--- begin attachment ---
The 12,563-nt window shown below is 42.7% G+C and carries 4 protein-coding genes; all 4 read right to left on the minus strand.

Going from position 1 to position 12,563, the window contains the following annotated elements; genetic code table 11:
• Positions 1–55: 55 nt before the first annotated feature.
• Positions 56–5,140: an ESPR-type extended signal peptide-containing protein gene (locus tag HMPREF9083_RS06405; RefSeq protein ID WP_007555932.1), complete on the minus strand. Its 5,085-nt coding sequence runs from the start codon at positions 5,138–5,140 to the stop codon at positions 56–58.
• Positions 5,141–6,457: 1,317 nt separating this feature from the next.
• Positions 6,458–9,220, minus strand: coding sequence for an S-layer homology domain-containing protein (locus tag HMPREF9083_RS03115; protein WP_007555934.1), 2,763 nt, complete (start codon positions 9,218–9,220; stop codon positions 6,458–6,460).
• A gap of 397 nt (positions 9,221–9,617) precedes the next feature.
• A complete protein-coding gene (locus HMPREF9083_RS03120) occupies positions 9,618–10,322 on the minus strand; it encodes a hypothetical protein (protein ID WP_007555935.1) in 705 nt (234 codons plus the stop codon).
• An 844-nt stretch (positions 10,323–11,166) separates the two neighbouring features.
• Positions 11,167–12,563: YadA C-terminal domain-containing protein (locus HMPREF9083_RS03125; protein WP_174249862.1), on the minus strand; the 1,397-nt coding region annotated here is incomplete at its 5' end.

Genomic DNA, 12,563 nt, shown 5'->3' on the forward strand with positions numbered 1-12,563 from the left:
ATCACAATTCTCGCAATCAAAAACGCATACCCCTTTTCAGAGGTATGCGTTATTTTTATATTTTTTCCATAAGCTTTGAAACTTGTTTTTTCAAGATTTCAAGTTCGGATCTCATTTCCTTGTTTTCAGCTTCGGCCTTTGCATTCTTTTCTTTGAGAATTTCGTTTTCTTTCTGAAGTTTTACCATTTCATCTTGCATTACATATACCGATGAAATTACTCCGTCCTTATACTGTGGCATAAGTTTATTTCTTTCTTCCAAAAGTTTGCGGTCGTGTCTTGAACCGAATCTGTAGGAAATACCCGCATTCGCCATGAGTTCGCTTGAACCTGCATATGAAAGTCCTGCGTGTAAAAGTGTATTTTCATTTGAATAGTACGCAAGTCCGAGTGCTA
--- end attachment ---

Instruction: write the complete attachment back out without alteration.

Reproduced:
The 12,563-nt window shown below is 42.7% G+C and carries 4 protein-coding genes; all 4 read right to left on the minus strand.

Going from position 1 to position 12,563, the window contains the following annotated elements; genetic code table 11:
• Positions 1–55: 55 nt before the first annotated feature.
• Positions 56–5,140: an ESPR-type extended signal peptide-containing protein gene (locus tag HMPREF9083_RS06405; RefSeq protein ID WP_007555932.1), complete on the minus strand. Its 5,085-nt coding sequence runs from the start codon at positions 5,138–5,140 to the stop codon at positions 56–58.
• Positions 5,141–6,457: 1,317 nt separating this feature from the next.
• Positions 6,458–9,220, minus strand: coding sequence for an S-layer homology domain-containing protein (locus tag HMPREF9083_RS03115; protein WP_007555934.1), 2,763 nt, complete (start codon positions 9,218–9,220; stop codon positions 6,458–6,460).
• A gap of 397 nt (positions 9,221–9,617) precedes the next feature.
• A complete protein-coding gene (locus HMPREF9083_RS03120) occupies positions 9,618–10,322 on the minus strand; it encodes a hypothetical protein (protein ID WP_007555935.1) in 705 nt (234 codons plus the stop codon).
• An 844-nt stretch (positions 10,323–11,166) separates the two neighbouring features.
• Positions 11,167–12,563: YadA C-terminal domain-containing protein (locus HMPREF9083_RS03125; protein WP_174249862.1), on the minus strand; the 1,397-nt coding region annotated here is incomplete at its 5' end.

Genomic DNA, 12,563 nt, shown 5'->3' on the forward strand with positions numbered 1-12,563 from the left:
ATCACAATTCTCGCAATCAAAAACGCATACCCCTTTTCAGAGGTATGCGTTATTTTTATATTTTTTCCATAAGCTTTGAAACTTGTTTTTTCAAGATTTCAAGTTCGGATCTCATTTCCTTGTTTTCAGCTTCGGCCTTTGCATTCTTTTCTTTGAGAATTTCGTTTTCTTTCTGAAGTTTTACCATTTCATCTTGCATTACATATACCGATGAAATTACTCCGTCCTTATACTGTGGCATAAGTTTATTTCTTTCTTCCAAAAGTTTGCGGTCGTGTCTTGAACCGAATCTGTAGGAAATACCCGCATTCGCCATGAGTTCGCTTGAACCTGCATATGAAAGTCCTGCGTGTAAAAGTGTATTTTCATTTGAATAGTACGCAAGTCCGAGTGCTA